Stephen Schwarzman, chairman and co-founder of The Blackstone Group, has said he believes the demonisation of private equity is based on “myths and fears”, according to UK newspaper The Daily Telegraph.
I suspect that private equity’s current image amongst many people has been coloured by myths and fears that have more to do with anxiety about changes in the global economy and their own lives than with private equity itself
“While there is a lot of attention now on private equity’s role, most of that attention has been unremittingly hostile, and, frankly, devoid of factual support,” Schwarzman said at a conference held by UK trade body the Confederation of British Industry. The speech was his first public appearance since Blackstone’s initial public offering in June.
“I suspect that private equity’s current image amongst many people has been coloured by myths and fears that have more to do with anxiety about changes in the global economy and their own lives than with private equity itself,” he said.
Schwarzman insisted private equity is “a force for good”.
He said two-thirds of growth in value at Blackstone’s portfolio companies has come from growing EBITDA and cited statistics indicating employment at private equity companies in the last five years had grown by 9 percent, against 1 to 2 percent at publicly held companies.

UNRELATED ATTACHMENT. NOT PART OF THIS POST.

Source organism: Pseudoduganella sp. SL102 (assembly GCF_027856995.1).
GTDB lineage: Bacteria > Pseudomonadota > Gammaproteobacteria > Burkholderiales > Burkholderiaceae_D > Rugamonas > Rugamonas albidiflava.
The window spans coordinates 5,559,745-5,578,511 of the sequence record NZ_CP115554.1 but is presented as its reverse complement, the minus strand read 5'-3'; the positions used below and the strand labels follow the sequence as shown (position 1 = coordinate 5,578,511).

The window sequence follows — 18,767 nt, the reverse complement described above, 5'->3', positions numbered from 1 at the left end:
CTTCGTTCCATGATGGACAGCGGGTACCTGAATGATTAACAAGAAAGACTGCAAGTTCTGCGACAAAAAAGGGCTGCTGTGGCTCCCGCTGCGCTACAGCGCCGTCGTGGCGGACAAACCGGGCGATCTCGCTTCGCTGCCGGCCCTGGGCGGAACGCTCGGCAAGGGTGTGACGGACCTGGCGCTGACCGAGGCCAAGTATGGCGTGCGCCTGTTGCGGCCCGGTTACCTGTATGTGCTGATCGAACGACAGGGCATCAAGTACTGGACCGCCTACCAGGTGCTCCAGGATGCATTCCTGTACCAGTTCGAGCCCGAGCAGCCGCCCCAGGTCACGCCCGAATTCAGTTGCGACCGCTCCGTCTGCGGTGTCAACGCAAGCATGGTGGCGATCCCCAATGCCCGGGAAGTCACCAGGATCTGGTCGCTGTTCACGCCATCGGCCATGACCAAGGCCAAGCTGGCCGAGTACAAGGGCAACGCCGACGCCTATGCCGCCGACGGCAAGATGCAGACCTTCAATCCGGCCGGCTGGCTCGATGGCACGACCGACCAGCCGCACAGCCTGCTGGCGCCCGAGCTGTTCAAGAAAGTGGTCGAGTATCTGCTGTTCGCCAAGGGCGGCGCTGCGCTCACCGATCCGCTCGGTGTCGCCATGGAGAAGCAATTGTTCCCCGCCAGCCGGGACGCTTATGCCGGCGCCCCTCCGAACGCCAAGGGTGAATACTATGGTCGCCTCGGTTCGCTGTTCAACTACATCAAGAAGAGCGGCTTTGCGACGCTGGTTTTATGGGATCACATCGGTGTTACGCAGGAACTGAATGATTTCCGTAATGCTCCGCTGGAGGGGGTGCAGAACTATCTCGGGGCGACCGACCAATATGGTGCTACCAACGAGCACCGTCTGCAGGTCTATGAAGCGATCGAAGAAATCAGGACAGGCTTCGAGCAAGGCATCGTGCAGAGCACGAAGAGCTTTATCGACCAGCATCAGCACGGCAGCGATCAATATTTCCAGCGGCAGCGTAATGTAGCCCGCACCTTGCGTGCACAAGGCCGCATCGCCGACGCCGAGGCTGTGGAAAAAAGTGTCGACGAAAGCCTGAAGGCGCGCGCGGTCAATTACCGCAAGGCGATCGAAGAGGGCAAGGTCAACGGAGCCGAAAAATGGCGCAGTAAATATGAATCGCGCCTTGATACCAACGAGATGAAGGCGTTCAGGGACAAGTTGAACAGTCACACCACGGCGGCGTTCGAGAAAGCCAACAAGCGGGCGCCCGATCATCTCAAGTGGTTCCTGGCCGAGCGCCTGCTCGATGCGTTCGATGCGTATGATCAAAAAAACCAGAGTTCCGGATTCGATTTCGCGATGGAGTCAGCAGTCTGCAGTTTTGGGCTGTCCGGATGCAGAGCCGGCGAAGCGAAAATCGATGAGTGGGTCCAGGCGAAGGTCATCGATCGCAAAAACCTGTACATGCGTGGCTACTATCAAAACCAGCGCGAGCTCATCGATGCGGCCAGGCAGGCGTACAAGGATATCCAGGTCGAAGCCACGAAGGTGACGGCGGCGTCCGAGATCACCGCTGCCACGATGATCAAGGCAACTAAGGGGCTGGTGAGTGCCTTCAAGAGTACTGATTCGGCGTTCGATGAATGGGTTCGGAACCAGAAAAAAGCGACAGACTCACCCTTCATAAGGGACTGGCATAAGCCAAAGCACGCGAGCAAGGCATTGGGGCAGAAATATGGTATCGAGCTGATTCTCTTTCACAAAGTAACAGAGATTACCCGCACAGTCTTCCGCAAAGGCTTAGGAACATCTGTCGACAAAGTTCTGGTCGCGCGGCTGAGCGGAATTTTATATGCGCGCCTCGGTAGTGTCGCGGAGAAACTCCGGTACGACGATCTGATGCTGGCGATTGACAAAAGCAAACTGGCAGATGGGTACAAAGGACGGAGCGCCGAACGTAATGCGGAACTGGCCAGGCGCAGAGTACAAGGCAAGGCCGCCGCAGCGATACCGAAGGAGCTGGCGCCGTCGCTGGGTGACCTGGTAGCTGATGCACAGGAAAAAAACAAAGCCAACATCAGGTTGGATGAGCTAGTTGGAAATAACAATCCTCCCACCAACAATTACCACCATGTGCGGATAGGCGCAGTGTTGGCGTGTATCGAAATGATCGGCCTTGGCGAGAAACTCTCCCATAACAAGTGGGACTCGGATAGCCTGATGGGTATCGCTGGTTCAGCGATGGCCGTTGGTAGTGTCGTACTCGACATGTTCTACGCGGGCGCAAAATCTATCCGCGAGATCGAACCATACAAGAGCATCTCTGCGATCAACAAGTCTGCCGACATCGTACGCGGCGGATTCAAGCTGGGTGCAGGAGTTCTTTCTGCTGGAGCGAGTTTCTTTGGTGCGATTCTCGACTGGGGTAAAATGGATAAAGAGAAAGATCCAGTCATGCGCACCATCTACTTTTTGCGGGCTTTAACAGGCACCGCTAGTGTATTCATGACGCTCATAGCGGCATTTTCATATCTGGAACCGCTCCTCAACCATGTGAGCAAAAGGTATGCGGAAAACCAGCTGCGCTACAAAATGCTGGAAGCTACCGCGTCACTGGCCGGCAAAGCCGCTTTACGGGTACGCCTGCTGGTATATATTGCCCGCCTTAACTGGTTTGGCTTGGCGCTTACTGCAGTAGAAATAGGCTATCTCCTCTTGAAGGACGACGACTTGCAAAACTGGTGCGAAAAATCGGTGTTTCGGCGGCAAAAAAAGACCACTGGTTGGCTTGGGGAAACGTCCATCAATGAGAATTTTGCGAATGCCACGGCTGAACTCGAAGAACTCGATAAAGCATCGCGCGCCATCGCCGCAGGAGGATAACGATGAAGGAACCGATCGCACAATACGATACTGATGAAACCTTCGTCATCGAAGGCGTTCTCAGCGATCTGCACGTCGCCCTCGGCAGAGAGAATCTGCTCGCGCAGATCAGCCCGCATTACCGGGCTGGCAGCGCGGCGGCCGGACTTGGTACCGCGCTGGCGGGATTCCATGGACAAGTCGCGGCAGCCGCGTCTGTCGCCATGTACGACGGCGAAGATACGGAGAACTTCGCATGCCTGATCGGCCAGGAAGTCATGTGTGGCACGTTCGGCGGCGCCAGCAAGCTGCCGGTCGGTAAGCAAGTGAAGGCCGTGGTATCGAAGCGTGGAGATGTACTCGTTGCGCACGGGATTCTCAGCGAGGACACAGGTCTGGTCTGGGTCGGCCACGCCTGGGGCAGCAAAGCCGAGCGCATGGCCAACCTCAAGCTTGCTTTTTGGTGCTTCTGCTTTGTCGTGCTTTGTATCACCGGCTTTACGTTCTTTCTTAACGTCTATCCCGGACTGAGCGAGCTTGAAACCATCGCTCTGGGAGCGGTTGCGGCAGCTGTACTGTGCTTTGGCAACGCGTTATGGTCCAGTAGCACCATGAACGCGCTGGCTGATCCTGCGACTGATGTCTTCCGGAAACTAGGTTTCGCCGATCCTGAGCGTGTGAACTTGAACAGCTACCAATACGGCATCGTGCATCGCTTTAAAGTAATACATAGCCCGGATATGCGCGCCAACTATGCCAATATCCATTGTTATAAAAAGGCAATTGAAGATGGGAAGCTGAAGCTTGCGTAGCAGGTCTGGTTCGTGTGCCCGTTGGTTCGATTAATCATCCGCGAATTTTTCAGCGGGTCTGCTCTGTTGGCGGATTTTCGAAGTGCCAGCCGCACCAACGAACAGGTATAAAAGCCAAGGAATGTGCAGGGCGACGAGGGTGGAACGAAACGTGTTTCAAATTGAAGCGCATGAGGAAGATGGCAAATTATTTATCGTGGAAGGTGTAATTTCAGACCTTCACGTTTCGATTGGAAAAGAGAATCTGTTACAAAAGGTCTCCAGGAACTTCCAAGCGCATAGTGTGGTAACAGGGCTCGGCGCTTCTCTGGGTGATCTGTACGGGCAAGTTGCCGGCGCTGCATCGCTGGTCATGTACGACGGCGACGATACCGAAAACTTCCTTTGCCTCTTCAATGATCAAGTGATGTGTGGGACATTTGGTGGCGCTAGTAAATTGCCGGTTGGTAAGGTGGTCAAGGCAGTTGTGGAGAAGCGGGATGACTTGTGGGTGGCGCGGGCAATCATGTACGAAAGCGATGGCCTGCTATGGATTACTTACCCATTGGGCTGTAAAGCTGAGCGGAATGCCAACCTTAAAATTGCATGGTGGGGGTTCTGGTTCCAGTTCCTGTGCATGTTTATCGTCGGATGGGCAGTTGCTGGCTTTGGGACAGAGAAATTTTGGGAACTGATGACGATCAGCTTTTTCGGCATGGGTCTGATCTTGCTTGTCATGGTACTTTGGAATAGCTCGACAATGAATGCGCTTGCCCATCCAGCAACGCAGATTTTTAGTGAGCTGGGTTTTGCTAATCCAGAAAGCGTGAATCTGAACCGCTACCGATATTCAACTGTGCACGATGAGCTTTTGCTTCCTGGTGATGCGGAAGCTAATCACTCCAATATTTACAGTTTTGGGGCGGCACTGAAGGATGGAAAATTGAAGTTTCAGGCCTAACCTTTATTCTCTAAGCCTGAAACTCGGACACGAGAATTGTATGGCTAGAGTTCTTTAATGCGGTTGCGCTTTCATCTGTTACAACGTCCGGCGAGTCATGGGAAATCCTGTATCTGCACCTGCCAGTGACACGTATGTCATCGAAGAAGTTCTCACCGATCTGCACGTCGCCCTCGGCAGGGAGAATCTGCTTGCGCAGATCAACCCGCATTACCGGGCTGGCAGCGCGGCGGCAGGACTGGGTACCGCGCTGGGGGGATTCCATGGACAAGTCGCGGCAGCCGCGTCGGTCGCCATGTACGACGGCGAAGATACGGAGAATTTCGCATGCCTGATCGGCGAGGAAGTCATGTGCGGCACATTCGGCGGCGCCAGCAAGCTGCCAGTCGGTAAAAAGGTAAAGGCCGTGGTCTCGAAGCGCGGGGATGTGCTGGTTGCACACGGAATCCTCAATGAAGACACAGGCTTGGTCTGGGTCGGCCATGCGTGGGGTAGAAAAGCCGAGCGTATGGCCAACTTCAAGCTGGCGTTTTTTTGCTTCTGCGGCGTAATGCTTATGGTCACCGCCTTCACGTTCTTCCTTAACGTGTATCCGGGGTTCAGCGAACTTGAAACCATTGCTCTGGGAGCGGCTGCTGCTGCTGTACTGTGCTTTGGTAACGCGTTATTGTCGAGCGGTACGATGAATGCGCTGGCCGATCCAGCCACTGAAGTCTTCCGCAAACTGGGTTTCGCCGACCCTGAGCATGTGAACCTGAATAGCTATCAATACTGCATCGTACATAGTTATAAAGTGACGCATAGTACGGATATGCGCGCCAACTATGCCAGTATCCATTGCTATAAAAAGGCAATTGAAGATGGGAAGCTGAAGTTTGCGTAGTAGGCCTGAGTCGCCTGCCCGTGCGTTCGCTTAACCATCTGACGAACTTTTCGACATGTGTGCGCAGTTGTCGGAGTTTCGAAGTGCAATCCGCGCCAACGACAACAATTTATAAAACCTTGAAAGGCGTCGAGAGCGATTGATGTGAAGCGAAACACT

Schwarzman denied claims private equity was a short-term method of ownership. He said Blackstone typically holds investments for five-and-a-half years in contrast to the average holding period of FTSE shareholders of 10 months.
“We are not greedy speculators out to make a quick buck. Private equity does great things that benefit a great number of people,” Schwarzman said. “We take the tough unpopular decisions that other management teams dodge.”
Despite Schwarzman’s staunch defence of the industry, his public appearance was not universally applauded.
A senior UK mid-market buyout executive said at a separate event: “While it is great Schwarzman is making public appearances and singing the praises of the industry, you certainly wouldn’t have seen him at public events like these a year ago.”
The number of high-profile industry figures attending public events has swollen in response to public criticism of the asset class. The mid-market source said the PR offensive is desirable even if it had come “a little late”.
Schwarzman netted $419 million from Blackstone’s initial public offering in July, while also retaining a 24 percent stake in the company at the time of the float, according to an SEC filing.